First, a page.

Archaeologists are investigating the chance finds of prehistoric material in Cambodia’s Kandal province, near Phnom Penh.
Phnom Penh’s roots discovered
Phnom Penh Post, 30 December 2015
Two newly discovered archaeological sites suggest people were living close to what is now Phnom Penh thousands of years before the capital was founded.
Villagers living along the Mekong, and a monk at a pagoda, both in Kandal province, have discovered artefacts including Neolithic axes and human bone, which indicate human settlement in the area as long as 3,000 years ago, according to a report obtained yesterday.
“The use of polished stone dates back to about 1000 to 1500 BC,” said Dutch archaeologist and professor Hans Boch, one of a team of experts called to the bank of the Mekong after the find in Muk Kampoul district’s Chas village.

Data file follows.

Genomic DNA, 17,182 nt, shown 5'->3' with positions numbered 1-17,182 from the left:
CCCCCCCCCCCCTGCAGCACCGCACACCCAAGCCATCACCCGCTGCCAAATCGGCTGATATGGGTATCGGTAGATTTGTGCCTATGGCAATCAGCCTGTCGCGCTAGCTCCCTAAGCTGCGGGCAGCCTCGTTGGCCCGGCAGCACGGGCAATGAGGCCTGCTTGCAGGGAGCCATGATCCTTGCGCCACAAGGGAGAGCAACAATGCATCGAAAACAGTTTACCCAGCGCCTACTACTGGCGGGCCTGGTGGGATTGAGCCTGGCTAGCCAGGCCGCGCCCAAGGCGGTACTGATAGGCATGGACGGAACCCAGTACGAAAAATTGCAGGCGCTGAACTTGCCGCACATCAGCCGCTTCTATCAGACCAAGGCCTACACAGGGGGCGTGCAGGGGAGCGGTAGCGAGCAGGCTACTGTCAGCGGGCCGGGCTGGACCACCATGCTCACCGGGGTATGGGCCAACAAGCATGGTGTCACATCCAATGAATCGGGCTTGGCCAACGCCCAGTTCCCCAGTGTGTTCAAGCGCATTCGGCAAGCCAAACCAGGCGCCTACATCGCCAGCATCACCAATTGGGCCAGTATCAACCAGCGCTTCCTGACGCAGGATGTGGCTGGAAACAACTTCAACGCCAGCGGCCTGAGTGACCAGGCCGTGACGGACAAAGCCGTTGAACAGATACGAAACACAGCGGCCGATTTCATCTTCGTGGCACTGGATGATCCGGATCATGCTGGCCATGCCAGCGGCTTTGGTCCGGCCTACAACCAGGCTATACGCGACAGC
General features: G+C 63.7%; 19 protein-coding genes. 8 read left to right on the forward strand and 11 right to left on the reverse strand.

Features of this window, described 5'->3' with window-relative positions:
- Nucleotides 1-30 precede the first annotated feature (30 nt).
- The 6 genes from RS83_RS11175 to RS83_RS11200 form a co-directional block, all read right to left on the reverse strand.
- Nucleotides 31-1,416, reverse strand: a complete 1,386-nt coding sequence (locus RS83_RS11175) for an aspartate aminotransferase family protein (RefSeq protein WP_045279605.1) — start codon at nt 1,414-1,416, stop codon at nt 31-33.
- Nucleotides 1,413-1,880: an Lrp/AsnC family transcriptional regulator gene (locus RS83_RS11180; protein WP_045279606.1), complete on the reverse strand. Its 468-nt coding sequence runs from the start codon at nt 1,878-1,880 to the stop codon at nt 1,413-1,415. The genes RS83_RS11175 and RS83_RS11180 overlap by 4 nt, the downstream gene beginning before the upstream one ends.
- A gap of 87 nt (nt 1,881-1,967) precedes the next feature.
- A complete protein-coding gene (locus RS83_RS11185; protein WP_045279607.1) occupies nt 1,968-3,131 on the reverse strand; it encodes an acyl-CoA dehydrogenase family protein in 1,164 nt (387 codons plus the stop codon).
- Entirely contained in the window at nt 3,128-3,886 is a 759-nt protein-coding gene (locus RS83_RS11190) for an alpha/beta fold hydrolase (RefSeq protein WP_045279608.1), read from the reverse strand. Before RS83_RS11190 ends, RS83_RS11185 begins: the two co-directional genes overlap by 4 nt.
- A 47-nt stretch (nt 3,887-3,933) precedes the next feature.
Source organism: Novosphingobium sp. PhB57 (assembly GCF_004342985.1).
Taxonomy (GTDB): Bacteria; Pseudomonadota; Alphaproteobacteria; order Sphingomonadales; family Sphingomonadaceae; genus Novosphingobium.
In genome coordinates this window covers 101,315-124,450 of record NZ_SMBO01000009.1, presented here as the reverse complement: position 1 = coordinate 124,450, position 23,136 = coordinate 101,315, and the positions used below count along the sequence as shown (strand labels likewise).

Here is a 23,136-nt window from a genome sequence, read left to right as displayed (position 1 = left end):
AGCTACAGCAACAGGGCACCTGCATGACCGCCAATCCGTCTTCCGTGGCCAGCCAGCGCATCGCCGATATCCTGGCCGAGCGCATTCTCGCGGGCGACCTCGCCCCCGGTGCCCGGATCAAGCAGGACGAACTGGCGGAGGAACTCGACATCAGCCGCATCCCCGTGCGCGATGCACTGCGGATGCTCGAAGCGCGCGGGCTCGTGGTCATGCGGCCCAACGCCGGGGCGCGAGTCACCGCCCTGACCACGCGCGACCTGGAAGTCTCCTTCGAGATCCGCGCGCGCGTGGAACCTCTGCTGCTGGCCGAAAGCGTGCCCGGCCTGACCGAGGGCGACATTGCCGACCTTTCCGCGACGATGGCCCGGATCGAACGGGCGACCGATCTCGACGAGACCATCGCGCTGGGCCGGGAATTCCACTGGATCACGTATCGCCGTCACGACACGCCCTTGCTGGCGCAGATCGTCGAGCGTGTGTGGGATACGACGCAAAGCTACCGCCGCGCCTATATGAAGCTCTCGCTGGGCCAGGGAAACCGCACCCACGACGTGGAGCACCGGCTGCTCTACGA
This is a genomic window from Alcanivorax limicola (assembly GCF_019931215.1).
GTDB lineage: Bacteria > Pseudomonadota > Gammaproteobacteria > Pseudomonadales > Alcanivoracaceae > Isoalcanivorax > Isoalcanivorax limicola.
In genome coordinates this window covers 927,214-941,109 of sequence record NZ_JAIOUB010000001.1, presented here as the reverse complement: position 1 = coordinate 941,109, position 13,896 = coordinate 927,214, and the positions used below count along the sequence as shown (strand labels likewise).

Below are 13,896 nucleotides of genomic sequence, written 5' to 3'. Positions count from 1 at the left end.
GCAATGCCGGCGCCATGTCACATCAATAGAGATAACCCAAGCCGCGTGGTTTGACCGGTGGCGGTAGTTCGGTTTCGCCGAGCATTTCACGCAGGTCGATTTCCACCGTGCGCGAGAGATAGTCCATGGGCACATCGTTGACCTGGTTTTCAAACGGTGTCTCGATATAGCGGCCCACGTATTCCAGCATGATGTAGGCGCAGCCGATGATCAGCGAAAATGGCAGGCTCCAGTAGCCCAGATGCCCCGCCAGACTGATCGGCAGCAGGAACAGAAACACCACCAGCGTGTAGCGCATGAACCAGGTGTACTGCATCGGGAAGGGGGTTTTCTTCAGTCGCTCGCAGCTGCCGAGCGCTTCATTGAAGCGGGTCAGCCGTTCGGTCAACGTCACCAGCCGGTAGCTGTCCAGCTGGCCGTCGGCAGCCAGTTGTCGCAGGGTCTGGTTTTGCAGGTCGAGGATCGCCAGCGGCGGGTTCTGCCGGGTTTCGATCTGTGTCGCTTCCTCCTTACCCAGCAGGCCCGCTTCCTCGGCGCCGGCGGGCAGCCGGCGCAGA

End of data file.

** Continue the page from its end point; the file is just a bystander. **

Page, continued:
“The evidence shows people living there thousands of years ago,” he added.
“We found polished stone, a crafted metal bracelet, limb bones, teeth, a skull and pottery,” said Thuy Chanthourn, deputy chief of the Institute of Culture and Fine Arts at the Royal Academy of Cambodia.
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